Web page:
NEW YORK — Novak Djokovic did not seek to keep his thoughts to himself on court, the way he mostly did through his first two U.S. Open matches. Instead, he let it all out, slapping his chest or sneering with a fist raised to celebrate success, pointing to his ear to ask the crowd for noise.
This was the Djokovic everyone is so accustomed to seeing – yes, winning on the Grand Slam stage, of course, as he always does in this magical season, but also animated and into it, encouraging the spectators to join him for the ride on his path toward tennis history.
Taking another step in his bid to complete the first calendar-year Slam by a man in more than a half-century, Djokovic moved into the fourth round at Flushing Meadows for the 14th consecutive appearance, coming back to beat Kei Nishikori 6-7 (4), 6-3, 6-3, 6-2.
“I don’t plan to have those kind of emotional moments on the court, whether good or bad. It just happens,” Djokovic said. “In the heat of the battle, when you feel like the moment is very important … you just want to get those things out of yourself, out of your system – try to, I guess, ride on that energy wave that you create, whether it’s with yourself, whether it’s with the crowd.”
Djokovic, a 34-year-old from Serbia who is ranked No. 1, is now 24-0 in the sport’s four most important events this season, having won the Australian Open in February, the French Open in June and Wimbledon in July. The last man to go 4 for 4 at the majors was Rod Laver in 1969; Steffi Graf was the last woman, in 1988.
Win four more matches next week, and Djokovic also would earn his 21st career Slam trophy, breaking the men’s mark he currently shares with Roger Federer and Rafael Nadal.
“I would not be honest fully if I told you I don’t think or I don’t believe or I don’t visualize that I can win every single Grand Slam that I play in,” Djokovic said. “I’m not surprised when I win Slams and big tournaments because that’s always a goal.”
It was in the fourth round last year that Djokovic’s U.S. Open ended, defaulted late in the first set for hitting a ball after ceding a game and inadvertently hitting a line judge in the throat.
Now he’ll play 20-year-old American wild-card entry Jenson Brooksby or 21st-seeded Aslan Karatsev, an Australian Open semifinalist this year.
Other players advancing on a sunny Saturday included Wimbledon runner-up Matteo Berrettini and No. 13 Jannik Sinner – they gave Italy a pair of men in the U.S. Open’s fourth round for the first time in the event’s 140-year history – along with Olympic women’s gold medalist Belinda Bencic, 2019 U.S. Open champion Bianca Andreescu, 2020 French Open champion Iga Swiatek, two-time major finalist Karolina Pliskova and 18-year-old Emma Raducanu of Britain.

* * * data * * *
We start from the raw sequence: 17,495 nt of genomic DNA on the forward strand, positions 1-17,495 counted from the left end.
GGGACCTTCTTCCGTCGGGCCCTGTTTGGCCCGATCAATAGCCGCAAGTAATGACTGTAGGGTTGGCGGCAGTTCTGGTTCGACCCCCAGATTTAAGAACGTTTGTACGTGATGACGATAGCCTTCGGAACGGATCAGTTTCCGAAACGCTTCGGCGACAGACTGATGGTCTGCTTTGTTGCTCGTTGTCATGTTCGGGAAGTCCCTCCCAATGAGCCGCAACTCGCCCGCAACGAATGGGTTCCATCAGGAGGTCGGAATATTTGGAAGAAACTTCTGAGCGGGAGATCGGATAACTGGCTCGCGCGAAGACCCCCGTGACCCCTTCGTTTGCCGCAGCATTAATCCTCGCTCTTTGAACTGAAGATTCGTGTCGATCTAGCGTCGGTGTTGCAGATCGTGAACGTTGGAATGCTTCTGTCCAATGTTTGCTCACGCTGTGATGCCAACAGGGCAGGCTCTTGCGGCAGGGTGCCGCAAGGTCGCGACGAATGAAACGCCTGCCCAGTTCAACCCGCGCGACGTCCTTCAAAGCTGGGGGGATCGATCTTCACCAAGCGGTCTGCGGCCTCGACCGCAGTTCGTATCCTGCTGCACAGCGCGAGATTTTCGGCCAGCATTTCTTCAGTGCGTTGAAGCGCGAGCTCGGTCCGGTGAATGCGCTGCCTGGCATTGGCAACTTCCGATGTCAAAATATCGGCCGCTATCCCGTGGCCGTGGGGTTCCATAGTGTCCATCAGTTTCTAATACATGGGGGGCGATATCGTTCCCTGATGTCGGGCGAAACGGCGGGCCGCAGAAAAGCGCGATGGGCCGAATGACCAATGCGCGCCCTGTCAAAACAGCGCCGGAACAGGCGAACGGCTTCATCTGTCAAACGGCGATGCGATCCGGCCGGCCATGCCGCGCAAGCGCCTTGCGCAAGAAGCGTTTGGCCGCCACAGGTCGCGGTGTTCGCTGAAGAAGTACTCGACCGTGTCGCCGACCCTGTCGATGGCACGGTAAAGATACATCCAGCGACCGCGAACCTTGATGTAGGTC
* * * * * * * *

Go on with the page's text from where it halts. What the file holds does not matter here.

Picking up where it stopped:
No. 1 Ash Barty and Tokyo Games men’s champion Alexander Zverev were scheduled to play in the night session.
After eliminating a couple of inexperienced opponents ranked 121st and 145th, Djokovic faced someone with a far better resume in Nishikori, who was the runner-up at the 2014 U.S. Open and has been as high as No. 4.
Here, though, was the problem for Nishikori heading into this encounter: He’d lost his last 16 matches against Djokovic. And while Nishikori, to loud roars from the stands in Arthur Ashe Stadium, stole the first set, the march to No. 17 in a row was soon in progress.
“I don’t think I started off very well. I was quite passive. I was too far back in the court. He was dictating the play,” Djokovic said. “He played much quicker and more aggressive than my opponents in the opening rounds did.”
One key stat: Djokovic made 20 unforced errors in the first set, then reduced that to an average of 10 1/2 per set over the last three.
Here’s more: Djokovic came up with a high-for-him 15 aces.
“I couldn’t break the wall,” Nishikori said. “He’s very tough ’til the end.”
And Djokovic reacted to vital moments with joy, eliciting similar displays from fans, who were barred from the tournament in 2020 because of the coronavirus pandemic.
“The crowd was involved. It was loud. It was nice,” Djokovic said. “I thrived on that.”
When he broke to lead 2-1 in the second set by winning a fantastic point that ended with both men near the net, he spun around and yelled, mouth agape. In his guest box, his wife, Jelena, stood and shouted, “Come on!” When Djokovic saved a break point in the third set, he indicated he wanted louder cheers by reaching for his right ear, then wagging his fingers. When he broke to go up 5-3, he pursed his lips to say, “Ooh!” In the next game, he reacted to a netted drop shot by tapping himself on the head with his racket three times, then screamed first toward one side of the stands, then another, when he claimed that set.
Djokovic described his improved play as the match wore on, stretching past 3 1/2 hours, as “getting that groove back and getting that rhythm.”
In other words, he might just be hitting his stride.
“Maybe,” Nishikori said, “he’s feeling that inside – a lot of pressure – but I couldn’t see that during the match.”